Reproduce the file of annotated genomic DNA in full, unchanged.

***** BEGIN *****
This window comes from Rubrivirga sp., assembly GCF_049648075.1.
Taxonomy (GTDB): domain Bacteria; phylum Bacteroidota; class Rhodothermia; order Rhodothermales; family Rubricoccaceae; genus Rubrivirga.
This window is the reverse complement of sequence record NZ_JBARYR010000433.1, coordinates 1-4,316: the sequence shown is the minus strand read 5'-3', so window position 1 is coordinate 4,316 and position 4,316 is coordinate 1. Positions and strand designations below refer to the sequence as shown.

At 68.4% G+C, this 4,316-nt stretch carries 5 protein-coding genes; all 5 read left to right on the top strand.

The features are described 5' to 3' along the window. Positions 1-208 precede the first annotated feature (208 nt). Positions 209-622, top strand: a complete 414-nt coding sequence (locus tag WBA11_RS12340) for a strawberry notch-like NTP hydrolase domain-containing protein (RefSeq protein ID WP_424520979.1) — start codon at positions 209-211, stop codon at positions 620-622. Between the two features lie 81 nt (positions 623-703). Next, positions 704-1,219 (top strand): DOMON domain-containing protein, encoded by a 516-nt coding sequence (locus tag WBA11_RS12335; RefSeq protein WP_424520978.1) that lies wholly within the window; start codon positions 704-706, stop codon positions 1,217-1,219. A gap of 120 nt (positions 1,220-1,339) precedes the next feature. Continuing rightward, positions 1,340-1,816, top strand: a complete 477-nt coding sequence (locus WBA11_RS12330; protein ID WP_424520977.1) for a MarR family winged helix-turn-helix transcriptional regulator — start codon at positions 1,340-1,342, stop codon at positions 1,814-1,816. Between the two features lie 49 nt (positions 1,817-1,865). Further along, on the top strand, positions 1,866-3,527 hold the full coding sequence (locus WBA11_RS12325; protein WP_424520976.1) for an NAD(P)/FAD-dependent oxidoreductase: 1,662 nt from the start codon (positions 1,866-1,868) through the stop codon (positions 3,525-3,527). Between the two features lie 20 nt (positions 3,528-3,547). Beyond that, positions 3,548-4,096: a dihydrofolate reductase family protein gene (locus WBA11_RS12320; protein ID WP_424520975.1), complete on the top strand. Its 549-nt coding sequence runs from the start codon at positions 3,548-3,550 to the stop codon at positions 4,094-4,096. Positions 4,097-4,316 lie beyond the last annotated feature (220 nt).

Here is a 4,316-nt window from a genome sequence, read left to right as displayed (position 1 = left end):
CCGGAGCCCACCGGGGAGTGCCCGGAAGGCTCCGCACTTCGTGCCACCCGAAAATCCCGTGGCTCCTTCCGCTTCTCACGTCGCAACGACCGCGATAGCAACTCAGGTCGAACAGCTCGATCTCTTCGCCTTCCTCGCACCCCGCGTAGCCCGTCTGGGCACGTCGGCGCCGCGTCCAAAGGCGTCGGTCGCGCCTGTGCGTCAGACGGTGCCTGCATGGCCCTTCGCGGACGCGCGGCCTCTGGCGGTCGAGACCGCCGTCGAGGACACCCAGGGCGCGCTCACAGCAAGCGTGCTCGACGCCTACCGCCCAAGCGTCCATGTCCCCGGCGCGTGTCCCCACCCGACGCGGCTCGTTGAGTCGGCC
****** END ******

This window comes from Rubrivirga sp., assembly GCF_049648075.1.
Taxonomy (GTDB): domain Bacteria; phylum Bacteroidota; class Rhodothermia; order Rhodothermales; family Rubricoccaceae; genus Rubrivirga.
This window is the reverse complement of sequence record NZ_JBARYR010000433.1, coordinates 1-4,316: the sequence shown is the minus strand read 5'-3', so window position 1 is coordinate 4,316 and position 4,316 is coordinate 1. Positions and strand designations below refer to the sequence as shown.

At 68.4% G+C, this 4,316-nt stretch carries 5 protein-coding genes; all 5 read left to right on the top strand.

The features are described 5' to 3' along the window. Positions 1-208 precede the first annotated feature (208 nt). Positions 209-622, top strand: a complete 414-nt coding sequence (locus tag WBA11_RS12340) for a strawberry notch-like NTP hydrolase domain-containing protein (RefSeq protein ID WP_424520979.1) — start codon at positions 209-211, stop codon at positions 620-622. Between the two features lie 81 nt (positions 623-703). Next, positions 704-1,219 (top strand): DOMON domain-containing protein, encoded by a 516-nt coding sequence (locus tag WBA11_RS12335; RefSeq protein WP_424520978.1) that lies wholly within the window; start codon positions 704-706, stop codon positions 1,217-1,219. A gap of 120 nt (positions 1,220-1,339) precedes the next feature. Continuing rightward, positions 1,340-1,816, top strand: a complete 477-nt coding sequence (locus WBA11_RS12330; protein ID WP_424520977.1) for a MarR family winged helix-turn-helix transcriptional regulator — start codon at positions 1,340-1,342, stop codon at positions 1,814-1,816. Between the two features lie 49 nt (positions 1,817-1,865). Further along, on the top strand, positions 1,866-3,527 hold the full coding sequence (locus WBA11_RS12325; protein WP_424520976.1) for an NAD(P)/FAD-dependent oxidoreductase: 1,662 nt from the start codon (positions 1,866-1,868) through the stop codon (positions 3,525-3,527). Between the two features lie 20 nt (positions 3,528-3,547). Beyond that, positions 3,548-4,096: a dihydrofolate reductase family protein gene (locus WBA11_RS12320; protein ID WP_424520975.1), complete on the top strand. Its 549-nt coding sequence runs from the start codon at positions 3,548-3,550 to the stop codon at positions 4,094-4,096. Positions 4,097-4,316 lie beyond the last annotated feature (220 nt).

Here is a 4,316-nt window from a genome sequence, read left to right as displayed (position 1 = left end):
CCGGAGCCCACCGGGGAGTGCCCGGAAGGCTCCGCACTTCGTGCCACCCGAAAATCCCGTGGCTCCTTCCGCTTCTCACGTCGCAACGACCGCGATAGCAACTCAGGTCGAACAGCTCGATCTCTTCGCCTTCCTCGCACCCCGCGTAGCCCGTCTGGGCACGTCGGCGCCGCGTCCAAAGGCGTCGGTCGCGCCTGTGCGTCAGACGGTGCCTGCATGGCCCTTCGCGGACGCGCGGCCTCTGGCGGTCGAGACCGCCGTCGAGGACACCCAGGGCGCGCTCACAGCAAGCGTGCTCGACGCCTACCGCCCAAGCGTCCATGTCCCCGGCGCGTGTCCCCACCCGACGCGGCTCGTTGAGTCGGCC